From Monday and for the next 15 daysmeet in Katowice international negotiators to finalize the necessary tools to comply with the Paris Agreement.
In December 2015, the Paris Agreement was closed, a document that left the mandate to define the necessary tools. This lack of specificity was not an impediment for this agreement to become the one that has been signed the fastest by most of the international community. The countries at that time seemed willing to limit the increase in global temperature by 2 ° C and, if possible, below 1.5 ° C, as stipulated in Article 4 of the Paris Agreement.
Negotiations began in 2016 at the Marrakech Summit, when the United Nations Framework Convention was opened for the first time under the Paris Agreement (CMA1). At this summit, it was noted that the evaluation of the commitments presented led us to a global warming of more than 3.5 ºC, so it was necessary to increase the commitments. This prompted a parallel dialogue process to unify positions, known as the Talanoa Dialogue.
The lack of progress forced the holding of an additional meeting in September in Bangkok, where some fundamental discussions were addressed that made clear the difference between countries of the global north and south. The result of the summit has been a set of documents totaling 300 pages. They include all the assessments, comments and objections that the countries have expressed during this week of negotiations. Regarding these documents, the presidencies must make proposals for texts that must be approved during COP24.
Betting "on the green economy, not on the gray of the charred economy" is the key, remarked during the inauguration, António Guterres, Secretary General of the United Nations. We must "mobilize resources as soon as possible to mitigate the advance of climate change," he urged the delegates present and emphasized the "economic opportunity that the transition to an economic model that respects the environment supposes."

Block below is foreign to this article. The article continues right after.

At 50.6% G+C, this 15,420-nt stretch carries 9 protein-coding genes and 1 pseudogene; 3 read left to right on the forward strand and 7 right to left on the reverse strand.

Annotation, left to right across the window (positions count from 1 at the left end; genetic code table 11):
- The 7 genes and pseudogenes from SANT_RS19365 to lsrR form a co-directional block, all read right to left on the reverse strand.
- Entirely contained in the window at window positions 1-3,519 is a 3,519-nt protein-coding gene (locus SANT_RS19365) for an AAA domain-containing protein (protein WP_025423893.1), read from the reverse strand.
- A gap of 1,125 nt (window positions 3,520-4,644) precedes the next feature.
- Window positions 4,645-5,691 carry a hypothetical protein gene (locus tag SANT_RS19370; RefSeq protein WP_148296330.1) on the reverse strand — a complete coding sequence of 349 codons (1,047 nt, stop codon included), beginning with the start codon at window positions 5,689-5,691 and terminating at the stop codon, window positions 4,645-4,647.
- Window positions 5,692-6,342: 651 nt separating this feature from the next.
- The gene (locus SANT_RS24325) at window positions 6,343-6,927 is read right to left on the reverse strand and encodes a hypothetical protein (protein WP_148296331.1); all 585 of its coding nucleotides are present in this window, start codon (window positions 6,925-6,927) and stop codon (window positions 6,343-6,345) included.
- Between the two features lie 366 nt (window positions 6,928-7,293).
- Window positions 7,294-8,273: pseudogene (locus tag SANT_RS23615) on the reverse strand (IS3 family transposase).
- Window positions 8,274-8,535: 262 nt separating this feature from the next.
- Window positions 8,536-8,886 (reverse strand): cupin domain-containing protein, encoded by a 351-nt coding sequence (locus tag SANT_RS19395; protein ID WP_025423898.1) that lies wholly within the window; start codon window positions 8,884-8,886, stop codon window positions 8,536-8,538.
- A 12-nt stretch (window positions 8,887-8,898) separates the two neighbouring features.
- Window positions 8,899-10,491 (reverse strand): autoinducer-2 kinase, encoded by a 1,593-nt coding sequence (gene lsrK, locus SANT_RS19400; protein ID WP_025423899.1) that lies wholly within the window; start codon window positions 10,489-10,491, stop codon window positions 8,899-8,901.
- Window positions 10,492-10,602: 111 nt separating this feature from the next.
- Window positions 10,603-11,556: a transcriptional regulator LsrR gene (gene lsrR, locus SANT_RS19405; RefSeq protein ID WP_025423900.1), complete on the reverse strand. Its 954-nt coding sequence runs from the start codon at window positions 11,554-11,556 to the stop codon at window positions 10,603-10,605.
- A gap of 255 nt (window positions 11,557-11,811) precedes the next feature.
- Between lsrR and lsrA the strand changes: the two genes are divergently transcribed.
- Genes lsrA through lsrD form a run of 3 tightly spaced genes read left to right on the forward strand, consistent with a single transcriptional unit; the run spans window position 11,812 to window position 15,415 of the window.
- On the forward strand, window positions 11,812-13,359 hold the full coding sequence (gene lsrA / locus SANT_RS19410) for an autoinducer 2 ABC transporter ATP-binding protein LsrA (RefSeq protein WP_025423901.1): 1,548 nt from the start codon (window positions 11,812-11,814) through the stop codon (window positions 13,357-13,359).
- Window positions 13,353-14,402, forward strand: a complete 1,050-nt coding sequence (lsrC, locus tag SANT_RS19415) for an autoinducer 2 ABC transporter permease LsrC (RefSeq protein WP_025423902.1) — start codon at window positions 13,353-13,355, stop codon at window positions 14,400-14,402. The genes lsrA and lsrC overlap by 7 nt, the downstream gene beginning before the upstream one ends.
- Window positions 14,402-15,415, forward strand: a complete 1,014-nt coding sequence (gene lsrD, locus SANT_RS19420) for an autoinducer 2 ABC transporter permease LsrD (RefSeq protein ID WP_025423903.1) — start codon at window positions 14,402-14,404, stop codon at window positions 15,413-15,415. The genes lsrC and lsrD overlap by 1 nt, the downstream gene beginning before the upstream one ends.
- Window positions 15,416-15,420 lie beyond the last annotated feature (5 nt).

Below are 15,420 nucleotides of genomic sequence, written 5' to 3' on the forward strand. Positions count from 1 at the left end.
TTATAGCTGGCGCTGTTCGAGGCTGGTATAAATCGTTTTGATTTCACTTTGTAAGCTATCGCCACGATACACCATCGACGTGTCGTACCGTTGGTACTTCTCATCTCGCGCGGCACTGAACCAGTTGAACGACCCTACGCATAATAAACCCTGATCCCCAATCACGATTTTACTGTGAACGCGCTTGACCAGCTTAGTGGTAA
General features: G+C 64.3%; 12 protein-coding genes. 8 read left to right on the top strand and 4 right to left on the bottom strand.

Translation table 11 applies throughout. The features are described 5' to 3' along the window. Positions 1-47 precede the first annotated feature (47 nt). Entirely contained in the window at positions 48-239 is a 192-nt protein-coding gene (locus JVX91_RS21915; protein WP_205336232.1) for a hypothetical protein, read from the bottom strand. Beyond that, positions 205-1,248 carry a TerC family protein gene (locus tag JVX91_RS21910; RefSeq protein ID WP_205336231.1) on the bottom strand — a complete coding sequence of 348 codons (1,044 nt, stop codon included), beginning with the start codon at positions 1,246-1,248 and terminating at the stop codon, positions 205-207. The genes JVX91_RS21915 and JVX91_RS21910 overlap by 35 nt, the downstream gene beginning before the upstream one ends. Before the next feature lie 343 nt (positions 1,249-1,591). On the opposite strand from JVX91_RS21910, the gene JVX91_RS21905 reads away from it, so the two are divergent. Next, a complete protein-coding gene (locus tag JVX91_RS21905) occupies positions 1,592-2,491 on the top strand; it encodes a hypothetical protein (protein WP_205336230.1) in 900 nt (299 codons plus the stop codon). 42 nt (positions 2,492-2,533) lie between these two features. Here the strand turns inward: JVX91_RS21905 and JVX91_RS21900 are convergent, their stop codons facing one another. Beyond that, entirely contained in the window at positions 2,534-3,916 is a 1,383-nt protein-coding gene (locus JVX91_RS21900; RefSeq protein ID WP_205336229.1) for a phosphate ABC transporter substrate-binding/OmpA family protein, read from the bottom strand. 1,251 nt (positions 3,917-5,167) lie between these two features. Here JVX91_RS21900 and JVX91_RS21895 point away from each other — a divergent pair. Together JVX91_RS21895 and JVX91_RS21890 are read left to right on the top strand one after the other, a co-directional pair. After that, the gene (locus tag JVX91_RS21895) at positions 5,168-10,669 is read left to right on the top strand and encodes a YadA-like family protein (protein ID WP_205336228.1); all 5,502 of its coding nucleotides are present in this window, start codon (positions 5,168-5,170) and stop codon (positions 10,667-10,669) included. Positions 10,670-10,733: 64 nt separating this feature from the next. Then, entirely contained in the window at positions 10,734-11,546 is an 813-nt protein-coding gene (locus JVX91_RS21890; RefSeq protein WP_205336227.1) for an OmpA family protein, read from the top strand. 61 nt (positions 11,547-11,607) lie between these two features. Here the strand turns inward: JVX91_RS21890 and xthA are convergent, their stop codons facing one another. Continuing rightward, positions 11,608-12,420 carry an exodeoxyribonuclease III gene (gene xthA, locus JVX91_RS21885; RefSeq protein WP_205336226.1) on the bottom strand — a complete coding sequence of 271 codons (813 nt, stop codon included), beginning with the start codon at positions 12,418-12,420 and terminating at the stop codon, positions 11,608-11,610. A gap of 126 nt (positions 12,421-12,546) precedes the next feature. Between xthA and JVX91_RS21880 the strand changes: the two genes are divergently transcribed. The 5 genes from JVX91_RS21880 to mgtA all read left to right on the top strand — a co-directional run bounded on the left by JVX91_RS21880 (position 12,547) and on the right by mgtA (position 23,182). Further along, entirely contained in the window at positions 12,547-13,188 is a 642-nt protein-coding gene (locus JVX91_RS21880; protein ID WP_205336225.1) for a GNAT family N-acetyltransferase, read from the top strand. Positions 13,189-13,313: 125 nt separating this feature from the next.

"We are not doing enough to capitalize on the enormous social, economic and environmental opportunities that climate action represents," said Guterres, who like the rest of the United Nations staff wants to convey to global society the message that a change to the green economy is something positive that will generate new avenues of business, employment and well-being.
An ambiguous speech
Andrzej Duda, president of the host country, Poland, maintained a more ambiguous speech in which he agrees to join the fight against climate change but without limiting the national sovereignty of each country and its disposition over its own energy resources.
"The use of our own natural resources, in the case of Poland of coal, and the energy security that this brings us is not in conflict with climate protection and with the move towards a more active climate policy," said Duda during his intervention before the plenary session, where he distanced himself from the rest of the leaders who bet seamlessly to reduce the use of fuels such as coal.
For the deputy director of the global climate and energy program of the World Wide Fund for Nature (WWF), Vanesa Pérez, "these types of appointments give countries the opportunity to take leadership", so she hopes that the Polish government "begins to change their discourse and launch very clear messages aimed at reducing emissions and a cleaner economy ”.
Expectations aside, this summit "will only be a success if it is possible to agree on the rules for the implementation of the Paris Agreement, with a written commitment from the countries to have their national actions reviewed before 2020," Pérez emphasizes.
The SR1.5 report
This meeting, which is preceded by the publication of the Intergovernmental Panel on Climate Change over 1.5 ºC, which awaits the adoption of its conclusions by the United Nations Framework Convention on Climate Change. Inthis report known as SR1.5, the IPCC is especially critical of the international community and affirms that the commitments of the Paris Agreement "are superior to any scenario compatible with limiting the global temperature by 1.5ºC."
For Javier Andaluz, Climate and Energy coordinator at Ecologistas en Acción, “the 1.5 ºC report clearly shows that the time to act is running out. The international community has no possible justification to slow down the climate fight, ignoring the urgency of obtaining robust tools capable of starting the reduction of global emissions immediately ”. Andaluz adds that "given that the deadline is running out, all the necessary tools should come out of the Katowice summit without postponing any debate, as has been happening since the adoption of the Paris Agreement."
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